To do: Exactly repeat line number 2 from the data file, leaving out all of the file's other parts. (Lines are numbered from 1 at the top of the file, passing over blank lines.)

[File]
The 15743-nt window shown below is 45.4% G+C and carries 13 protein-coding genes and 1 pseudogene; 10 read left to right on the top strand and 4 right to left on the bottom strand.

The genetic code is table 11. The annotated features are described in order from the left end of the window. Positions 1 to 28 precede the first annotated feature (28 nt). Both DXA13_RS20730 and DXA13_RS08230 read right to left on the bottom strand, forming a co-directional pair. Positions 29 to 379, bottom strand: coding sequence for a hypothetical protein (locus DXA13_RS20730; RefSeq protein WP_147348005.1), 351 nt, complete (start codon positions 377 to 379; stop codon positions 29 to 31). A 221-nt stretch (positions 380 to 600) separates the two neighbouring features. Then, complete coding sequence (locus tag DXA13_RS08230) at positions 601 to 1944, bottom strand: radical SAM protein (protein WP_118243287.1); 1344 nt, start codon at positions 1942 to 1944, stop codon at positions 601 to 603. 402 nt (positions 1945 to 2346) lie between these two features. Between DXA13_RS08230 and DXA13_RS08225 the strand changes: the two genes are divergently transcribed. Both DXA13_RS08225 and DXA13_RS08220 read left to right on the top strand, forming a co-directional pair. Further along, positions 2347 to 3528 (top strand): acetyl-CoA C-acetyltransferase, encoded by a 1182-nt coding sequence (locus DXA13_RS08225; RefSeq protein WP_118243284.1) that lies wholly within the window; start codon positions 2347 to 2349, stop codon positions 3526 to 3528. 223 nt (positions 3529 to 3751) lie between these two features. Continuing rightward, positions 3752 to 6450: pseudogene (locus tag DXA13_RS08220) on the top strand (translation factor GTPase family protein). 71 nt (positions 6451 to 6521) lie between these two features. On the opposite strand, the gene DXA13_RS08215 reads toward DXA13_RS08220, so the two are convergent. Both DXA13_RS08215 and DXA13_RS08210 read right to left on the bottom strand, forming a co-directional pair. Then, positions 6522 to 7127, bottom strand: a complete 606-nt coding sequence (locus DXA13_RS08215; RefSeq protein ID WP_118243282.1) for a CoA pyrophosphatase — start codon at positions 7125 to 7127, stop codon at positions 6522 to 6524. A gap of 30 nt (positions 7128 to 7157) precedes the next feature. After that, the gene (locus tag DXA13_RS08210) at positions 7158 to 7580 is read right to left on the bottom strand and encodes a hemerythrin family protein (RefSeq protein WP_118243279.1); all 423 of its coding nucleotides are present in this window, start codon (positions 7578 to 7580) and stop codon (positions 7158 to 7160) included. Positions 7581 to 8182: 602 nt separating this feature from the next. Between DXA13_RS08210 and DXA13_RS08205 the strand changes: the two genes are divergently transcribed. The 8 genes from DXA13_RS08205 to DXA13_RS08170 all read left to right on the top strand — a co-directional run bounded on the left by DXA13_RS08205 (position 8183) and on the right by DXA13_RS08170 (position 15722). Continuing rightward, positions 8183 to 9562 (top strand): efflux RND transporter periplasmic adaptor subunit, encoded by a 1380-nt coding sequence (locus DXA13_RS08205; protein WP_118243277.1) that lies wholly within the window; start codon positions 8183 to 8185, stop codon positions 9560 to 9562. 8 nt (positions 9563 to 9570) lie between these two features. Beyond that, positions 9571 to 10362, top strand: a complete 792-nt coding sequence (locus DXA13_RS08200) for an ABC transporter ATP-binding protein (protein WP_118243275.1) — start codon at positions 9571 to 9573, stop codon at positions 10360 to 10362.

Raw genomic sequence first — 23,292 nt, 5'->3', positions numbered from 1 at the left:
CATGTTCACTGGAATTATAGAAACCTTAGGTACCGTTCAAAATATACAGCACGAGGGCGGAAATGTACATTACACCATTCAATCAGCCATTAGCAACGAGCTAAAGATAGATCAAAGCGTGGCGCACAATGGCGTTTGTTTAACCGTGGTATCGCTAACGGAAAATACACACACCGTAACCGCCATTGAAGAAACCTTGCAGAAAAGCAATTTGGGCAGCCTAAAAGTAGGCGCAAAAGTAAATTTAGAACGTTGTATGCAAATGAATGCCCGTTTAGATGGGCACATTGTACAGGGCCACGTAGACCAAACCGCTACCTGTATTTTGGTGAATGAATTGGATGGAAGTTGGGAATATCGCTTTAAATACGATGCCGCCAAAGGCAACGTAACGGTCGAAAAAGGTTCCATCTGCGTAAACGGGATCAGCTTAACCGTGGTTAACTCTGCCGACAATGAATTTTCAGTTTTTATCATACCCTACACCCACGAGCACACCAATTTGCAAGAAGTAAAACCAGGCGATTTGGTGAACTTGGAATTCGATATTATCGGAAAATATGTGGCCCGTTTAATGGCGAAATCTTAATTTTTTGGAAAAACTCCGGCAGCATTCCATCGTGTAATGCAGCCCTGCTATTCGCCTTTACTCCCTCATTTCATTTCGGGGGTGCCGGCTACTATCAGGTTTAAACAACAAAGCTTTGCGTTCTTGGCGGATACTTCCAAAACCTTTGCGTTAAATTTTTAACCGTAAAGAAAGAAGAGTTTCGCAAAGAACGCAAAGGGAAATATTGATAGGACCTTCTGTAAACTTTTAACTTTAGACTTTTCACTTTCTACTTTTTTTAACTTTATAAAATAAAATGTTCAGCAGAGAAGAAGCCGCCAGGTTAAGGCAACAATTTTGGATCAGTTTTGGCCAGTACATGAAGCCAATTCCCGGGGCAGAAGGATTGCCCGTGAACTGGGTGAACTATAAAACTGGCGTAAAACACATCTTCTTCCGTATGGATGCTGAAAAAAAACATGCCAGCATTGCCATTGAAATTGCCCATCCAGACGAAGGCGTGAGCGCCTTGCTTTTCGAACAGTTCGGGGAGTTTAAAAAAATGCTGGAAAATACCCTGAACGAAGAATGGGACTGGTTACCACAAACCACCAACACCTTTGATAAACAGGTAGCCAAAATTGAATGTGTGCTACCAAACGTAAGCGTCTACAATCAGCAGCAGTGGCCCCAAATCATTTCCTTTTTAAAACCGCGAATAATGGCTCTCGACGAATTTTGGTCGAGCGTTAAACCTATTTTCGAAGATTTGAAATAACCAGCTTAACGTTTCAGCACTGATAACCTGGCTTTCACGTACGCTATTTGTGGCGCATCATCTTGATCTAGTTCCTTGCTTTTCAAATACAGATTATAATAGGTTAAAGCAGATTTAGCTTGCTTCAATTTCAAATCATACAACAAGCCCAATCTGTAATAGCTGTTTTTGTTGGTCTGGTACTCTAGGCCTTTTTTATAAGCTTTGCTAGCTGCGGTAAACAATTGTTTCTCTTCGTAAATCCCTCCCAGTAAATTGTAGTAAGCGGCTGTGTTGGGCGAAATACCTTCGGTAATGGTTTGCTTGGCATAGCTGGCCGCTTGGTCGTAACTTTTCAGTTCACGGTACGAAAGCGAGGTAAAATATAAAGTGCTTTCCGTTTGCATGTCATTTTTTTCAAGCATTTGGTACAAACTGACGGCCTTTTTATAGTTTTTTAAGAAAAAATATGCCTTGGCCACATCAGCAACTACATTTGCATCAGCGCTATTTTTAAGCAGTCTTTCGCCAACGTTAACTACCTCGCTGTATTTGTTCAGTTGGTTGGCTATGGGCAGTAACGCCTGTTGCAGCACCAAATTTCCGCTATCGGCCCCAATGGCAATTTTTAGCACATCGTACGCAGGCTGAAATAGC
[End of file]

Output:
The genetic code is table 11. The annotated features are described in order from the left end of the window. Positions 1 to 28 precede the first annotated feature (28 nt). Both DXA13_RS20730 and DXA13_RS08230 read right to left on the bottom strand, forming a co-directional pair. Positions 29 to 379, bottom strand: coding sequence for a hypothetical protein (locus DXA13_RS20730; RefSeq protein WP_147348005.1), 351 nt, complete (start codon positions 377 to 379; stop codon positions 29 to 31). A 221-nt stretch (positions 380 to 600) separates the two neighbouring features. Then, complete coding sequence (locus tag DXA13_RS08230) at positions 601 to 1944, bottom strand: radical SAM protein (protein WP_118243287.1); 1344 nt, start codon at positions 1942 to 1944, stop codon at positions 601 to 603. 402 nt (positions 1945 to 2346) lie between these two features. Between DXA13_RS08230 and DXA13_RS08225 the strand changes: the two genes are divergently transcribed. Both DXA13_RS08225 and DXA13_RS08220 read left to right on the top strand, forming a co-directional pair. Further along, positions 2347 to 3528 (top strand): acetyl-CoA C-acetyltransferase, encoded by a 1182-nt coding sequence (locus DXA13_RS08225; RefSeq protein WP_118243284.1) that lies wholly within the window; start codon positions 2347 to 2349, stop codon positions 3526 to 3528. 223 nt (positions 3529 to 3751) lie between these two features. Continuing rightward, positions 3752 to 6450: pseudogene (locus tag DXA13_RS08220) on the top strand (translation factor GTPase family protein). 71 nt (positions 6451 to 6521) lie between these two features. On the opposite strand, the gene DXA13_RS08215 reads toward DXA13_RS08220, so the two are convergent. Both DXA13_RS08215 and DXA13_RS08210 read right to left on the bottom strand, forming a co-directional pair. Then, positions 6522 to 7127, bottom strand: a complete 606-nt coding sequence (locus DXA13_RS08215; RefSeq protein ID WP_118243282.1) for a CoA pyrophosphatase — start codon at positions 7125 to 7127, stop codon at positions 6522 to 6524. A gap of 30 nt (positions 7128 to 7157) precedes the next feature. After that, the gene (locus tag DXA13_RS08210) at positions 7158 to 7580 is read right to left on the bottom strand and encodes a hemerythrin family protein (RefSeq protein WP_118243279.1); all 423 of its coding nucleotides are present in this window, start codon (positions 7578 to 7580) and stop codon (positions 7158 to 7160) included. Positions 7581 to 8182: 602 nt separating this feature from the next. Between DXA13_RS08210 and DXA13_RS08205 the strand changes: the two genes are divergently transcribed. The 8 genes from DXA13_RS08205 to DXA13_RS08170 all read left to right on the top strand — a co-directional run bounded on the left by DXA13_RS08205 (position 8183) and on the right by DXA13_RS08170 (position 15722). Continuing rightward, positions 8183 to 9562 (top strand): efflux RND transporter periplasmic adaptor subunit, encoded by a 1380-nt coding sequence (locus DXA13_RS08205; protein WP_118243277.1) that lies wholly within the window; start codon positions 8183 to 8185, stop codon positions 9560 to 9562. 8 nt (positions 9563 to 9570) lie between these two features. Beyond that, positions 9571 to 10362, top strand: a complete 792-nt coding sequence (locus DXA13_RS08200) for an ABC transporter ATP-binding protein (protein WP_118243275.1) — start codon at positions 9571 to 9573, stop codon at positions 10360 to 10362.